Tuesday, 22 June 2010

Pop by any other name would smell as sweet.

I've got a real sweet tooth. Friday night, for example, I ate 10 Rocky bars - Hardcore. I'm generally the same with my music. A good hook gets me addicted, whether it be a vocal ad-lib or a slab of big synth chords in my face, even the odd keyboard solo. Yes, I can take a lot of the sweet stuff. Pop music might be sickly to some, but I just pile on the syrup.

But in the last couple of months I've been wondering (hell, I've been wondering for the past year), exactly where pop music can go from here. Any artist that tries for commercial success by following current trends, i.e. flaccid urband beats, squelchy electronic basslines and nintendo synths, is happy to retreat 2009's footsteps rather than progress. Even recent enjoyable examples such as Kelly Rowland's Guetta banger "Commander" and Katy Perry's giddy Tik Tok ripoff "California Gurls" seem like lucky strikes rather than inspired and creative songwriting. Although I fear I am his sole supporter amongst critics, I really thought Owl City could pull pop music into a new, happy-go-lucky, blissfully innocent phase in 2010, but now he's failed to make the impact I'd hoped for, I don't really know where to turn.

Or at least I didn't. The lack of interesting pop hits (and the downright offensive; JLS's "The Club is Alive" nearly gave me a hernia) drove me into the unwelcoming arms of less commercial music - The kind I would previously pick and mix my way through, selecting the soft, fuzzy marshmellow stuff over all that was fizzy, sour and chewy.

But it seemed that the music heralded by the likes of NME, Pitchfork and Drowned in Sound was suddenly sweeter than ever. In fact, in comparison to the dull, tasteless likes of Timbaland and Christina Aguilera (whose "Bionic" is in a league of its own for worst record of the year), this indie and alternative music was finally offering the right blend of sweet and bitter. I guess I was sick of satisfying my sweet tooth - Any more sugar and it would undoubtedly rot.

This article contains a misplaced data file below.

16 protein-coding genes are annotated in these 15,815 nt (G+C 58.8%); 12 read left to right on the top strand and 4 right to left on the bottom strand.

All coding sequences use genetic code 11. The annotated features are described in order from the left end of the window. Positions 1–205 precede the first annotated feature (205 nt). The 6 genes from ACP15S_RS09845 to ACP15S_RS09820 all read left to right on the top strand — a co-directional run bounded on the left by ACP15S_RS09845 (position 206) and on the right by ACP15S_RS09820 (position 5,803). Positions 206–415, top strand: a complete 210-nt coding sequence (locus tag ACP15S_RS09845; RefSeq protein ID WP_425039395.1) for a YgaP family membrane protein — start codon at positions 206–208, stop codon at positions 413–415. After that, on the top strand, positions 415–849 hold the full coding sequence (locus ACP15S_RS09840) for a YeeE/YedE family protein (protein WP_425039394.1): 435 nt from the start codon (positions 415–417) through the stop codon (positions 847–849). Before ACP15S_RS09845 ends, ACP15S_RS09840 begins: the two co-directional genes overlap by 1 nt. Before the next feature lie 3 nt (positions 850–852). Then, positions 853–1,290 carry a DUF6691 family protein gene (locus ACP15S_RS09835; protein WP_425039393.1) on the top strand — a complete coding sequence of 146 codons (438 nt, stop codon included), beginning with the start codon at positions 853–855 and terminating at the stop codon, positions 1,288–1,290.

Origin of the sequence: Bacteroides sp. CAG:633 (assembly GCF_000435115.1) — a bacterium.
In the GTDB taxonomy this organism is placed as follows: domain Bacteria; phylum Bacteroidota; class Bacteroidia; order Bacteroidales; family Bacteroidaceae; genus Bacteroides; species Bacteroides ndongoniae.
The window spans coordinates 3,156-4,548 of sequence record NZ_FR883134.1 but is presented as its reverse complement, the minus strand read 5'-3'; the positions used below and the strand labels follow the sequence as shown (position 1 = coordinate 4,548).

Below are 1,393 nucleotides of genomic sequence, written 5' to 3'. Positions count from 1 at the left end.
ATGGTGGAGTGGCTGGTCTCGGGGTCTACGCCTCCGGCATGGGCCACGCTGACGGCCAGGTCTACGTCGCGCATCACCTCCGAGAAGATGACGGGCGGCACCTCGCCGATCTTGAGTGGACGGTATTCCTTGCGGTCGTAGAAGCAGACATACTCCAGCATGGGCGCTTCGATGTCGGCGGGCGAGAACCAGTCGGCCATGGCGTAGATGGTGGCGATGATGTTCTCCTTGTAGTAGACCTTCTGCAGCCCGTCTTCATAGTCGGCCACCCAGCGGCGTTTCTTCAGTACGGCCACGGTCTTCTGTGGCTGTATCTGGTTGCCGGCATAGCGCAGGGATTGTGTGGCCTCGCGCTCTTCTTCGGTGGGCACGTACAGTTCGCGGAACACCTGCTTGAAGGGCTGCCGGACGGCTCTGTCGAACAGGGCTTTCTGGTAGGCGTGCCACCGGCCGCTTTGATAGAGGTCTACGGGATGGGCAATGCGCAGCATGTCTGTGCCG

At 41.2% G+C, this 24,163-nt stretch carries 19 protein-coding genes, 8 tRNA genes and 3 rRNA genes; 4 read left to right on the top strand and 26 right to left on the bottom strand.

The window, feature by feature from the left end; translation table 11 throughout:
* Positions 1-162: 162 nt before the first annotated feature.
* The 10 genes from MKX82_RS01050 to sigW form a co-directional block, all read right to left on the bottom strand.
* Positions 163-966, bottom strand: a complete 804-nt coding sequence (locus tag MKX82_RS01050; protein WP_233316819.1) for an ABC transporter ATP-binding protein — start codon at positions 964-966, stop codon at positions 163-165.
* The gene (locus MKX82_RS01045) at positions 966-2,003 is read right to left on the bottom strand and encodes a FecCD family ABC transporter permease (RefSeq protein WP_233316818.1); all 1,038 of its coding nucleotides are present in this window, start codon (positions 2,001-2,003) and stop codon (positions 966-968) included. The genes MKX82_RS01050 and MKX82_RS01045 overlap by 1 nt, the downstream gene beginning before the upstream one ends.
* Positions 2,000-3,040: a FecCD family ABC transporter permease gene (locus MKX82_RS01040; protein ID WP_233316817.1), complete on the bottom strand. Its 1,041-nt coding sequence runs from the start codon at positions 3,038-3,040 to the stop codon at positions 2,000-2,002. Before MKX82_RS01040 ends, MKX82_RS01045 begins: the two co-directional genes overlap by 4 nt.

So band by band, my iPod was transformed. Gone was Gaga, no longer bonkers for Dizzee, and no more flashbacks to Calvin Harris. Instead, along came The Pains of Being Pure at Heart, whose nihilistic attitude and razor sharp guitars were undercut by an irrestistable sweetness in the melodies, a combination well represented by their elaborate name.

Crystal Castles also finally crashed into my life, screaming and kicking, with an innocent, unprepared purchase of their sophomore record. Like raving with bloodthirsty zombies, they took blippy synthpop and polished eurodance and ripped through it like a baby alien clawing its way out of your chest. How I can still bring myself to call their music beautiful and euphoric makes no sense, but it really is.

A scattering of incredible pop-tinged, unclassifiable music also came my way at all angles. A band named Elite Gymnastics made the most delirious, dark dance track in living memory in the form of "Is This On Me?", proving that pitch shifted chipmunk vocals need not always be anathema.

An enthusiastic indie dance act called Visitor packed love, hooks and emotion into a very intense four minutes of glorious cheese entitled "Los Feeling" - finally, a band that GETS me!

...and Beach House, oh Beach House, with your windswept love-songs-that-might-not-actually-be-love-songs; when I heard "Norway", it broke my heart every time I heard it and then proceeded to get stuck in my head. I would sing it loudly whilst choking on my tears on public transport. It was a tough week after that first listen.

All these bands know how to write a beautiful melody, a catchy tune and an addictive hook much better than any big current name you could care to mention. So why aren't they the names on everybody's lips?

Because those lips like to taste the same flavours every time. Beach House, Pains of Being Pure, Crystal Castles, even the slightly irritating Drums... these bands have the tunes, but they aren't bound by the need for success that so many major artists give into. They do it their way, and use what the hell sounds they want. If only the diabetic music buyers could hear their beloved polished turds without the trickery, obnoxiously loud mix and glamourous videos: they would see where the real talent for pop music lies. Or at least where it doesn't.

I'll conclude with my new favourite band. A side project of the aforementioned Pains of Being Pure at Heart, the blissful Depreciation Guild have even more in common with My Bloody Valentine than their rebellious older brother, but somehow, through a heartbreaking combination of romantic clean guitars, daydreaming vocals and poppy beats, they emerge closer to my heart than either of those bands, at least they do this week. Here's "Dream About Me". Adieu.

No comments:

Post a Comment